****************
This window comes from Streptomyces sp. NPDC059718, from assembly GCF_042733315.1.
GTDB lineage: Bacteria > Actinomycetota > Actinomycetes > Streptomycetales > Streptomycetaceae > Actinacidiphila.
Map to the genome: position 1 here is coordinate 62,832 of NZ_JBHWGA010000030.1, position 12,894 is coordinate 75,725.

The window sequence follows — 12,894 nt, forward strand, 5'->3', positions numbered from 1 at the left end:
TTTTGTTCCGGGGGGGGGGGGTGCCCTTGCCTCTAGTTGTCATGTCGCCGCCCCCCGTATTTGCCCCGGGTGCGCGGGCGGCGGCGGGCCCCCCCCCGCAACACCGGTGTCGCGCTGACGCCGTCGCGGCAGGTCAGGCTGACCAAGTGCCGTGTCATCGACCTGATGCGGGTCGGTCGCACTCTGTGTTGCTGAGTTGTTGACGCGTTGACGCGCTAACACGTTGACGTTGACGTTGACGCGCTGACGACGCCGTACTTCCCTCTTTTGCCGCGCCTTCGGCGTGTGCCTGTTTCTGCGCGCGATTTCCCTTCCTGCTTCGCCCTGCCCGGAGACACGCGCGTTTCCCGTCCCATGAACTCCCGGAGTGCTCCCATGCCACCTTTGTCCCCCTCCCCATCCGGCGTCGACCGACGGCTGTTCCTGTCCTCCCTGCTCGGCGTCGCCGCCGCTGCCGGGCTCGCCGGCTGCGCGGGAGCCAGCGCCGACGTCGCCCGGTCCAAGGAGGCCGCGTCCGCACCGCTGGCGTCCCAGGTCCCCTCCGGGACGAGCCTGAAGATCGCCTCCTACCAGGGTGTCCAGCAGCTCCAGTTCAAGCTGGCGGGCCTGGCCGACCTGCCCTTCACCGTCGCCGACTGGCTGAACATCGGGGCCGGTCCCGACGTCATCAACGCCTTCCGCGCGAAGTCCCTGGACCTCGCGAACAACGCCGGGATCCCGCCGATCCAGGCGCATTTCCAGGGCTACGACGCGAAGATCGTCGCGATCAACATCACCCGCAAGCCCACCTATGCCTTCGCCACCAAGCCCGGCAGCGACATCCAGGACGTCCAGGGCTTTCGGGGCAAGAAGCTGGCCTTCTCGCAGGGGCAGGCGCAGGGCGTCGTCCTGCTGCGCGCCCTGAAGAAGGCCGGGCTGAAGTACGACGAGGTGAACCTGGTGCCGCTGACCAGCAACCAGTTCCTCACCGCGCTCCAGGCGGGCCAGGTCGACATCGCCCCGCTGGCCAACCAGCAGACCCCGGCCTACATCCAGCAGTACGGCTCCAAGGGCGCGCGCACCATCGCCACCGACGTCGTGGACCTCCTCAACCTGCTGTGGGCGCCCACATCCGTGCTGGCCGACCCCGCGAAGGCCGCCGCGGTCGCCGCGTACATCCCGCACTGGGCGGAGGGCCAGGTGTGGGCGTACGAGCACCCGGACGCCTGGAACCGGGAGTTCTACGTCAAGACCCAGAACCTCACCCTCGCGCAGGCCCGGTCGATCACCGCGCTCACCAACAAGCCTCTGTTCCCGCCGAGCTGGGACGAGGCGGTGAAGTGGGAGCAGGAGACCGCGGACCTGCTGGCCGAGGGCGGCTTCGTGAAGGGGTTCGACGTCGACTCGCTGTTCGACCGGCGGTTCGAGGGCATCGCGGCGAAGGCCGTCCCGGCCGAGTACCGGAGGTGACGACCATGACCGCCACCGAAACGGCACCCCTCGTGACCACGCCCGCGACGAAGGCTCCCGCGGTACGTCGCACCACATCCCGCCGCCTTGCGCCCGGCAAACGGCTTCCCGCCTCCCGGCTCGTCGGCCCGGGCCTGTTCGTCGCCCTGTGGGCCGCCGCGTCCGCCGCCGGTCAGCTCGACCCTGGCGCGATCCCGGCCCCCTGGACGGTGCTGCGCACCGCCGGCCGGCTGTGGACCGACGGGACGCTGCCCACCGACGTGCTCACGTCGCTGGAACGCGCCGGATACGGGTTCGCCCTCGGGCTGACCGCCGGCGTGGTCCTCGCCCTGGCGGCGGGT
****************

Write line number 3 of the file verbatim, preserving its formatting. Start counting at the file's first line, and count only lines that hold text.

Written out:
Map to the genome: position 1 here is coordinate 62,832 of NZ_JBHWGA010000030.1, position 12,894 is coordinate 75,725.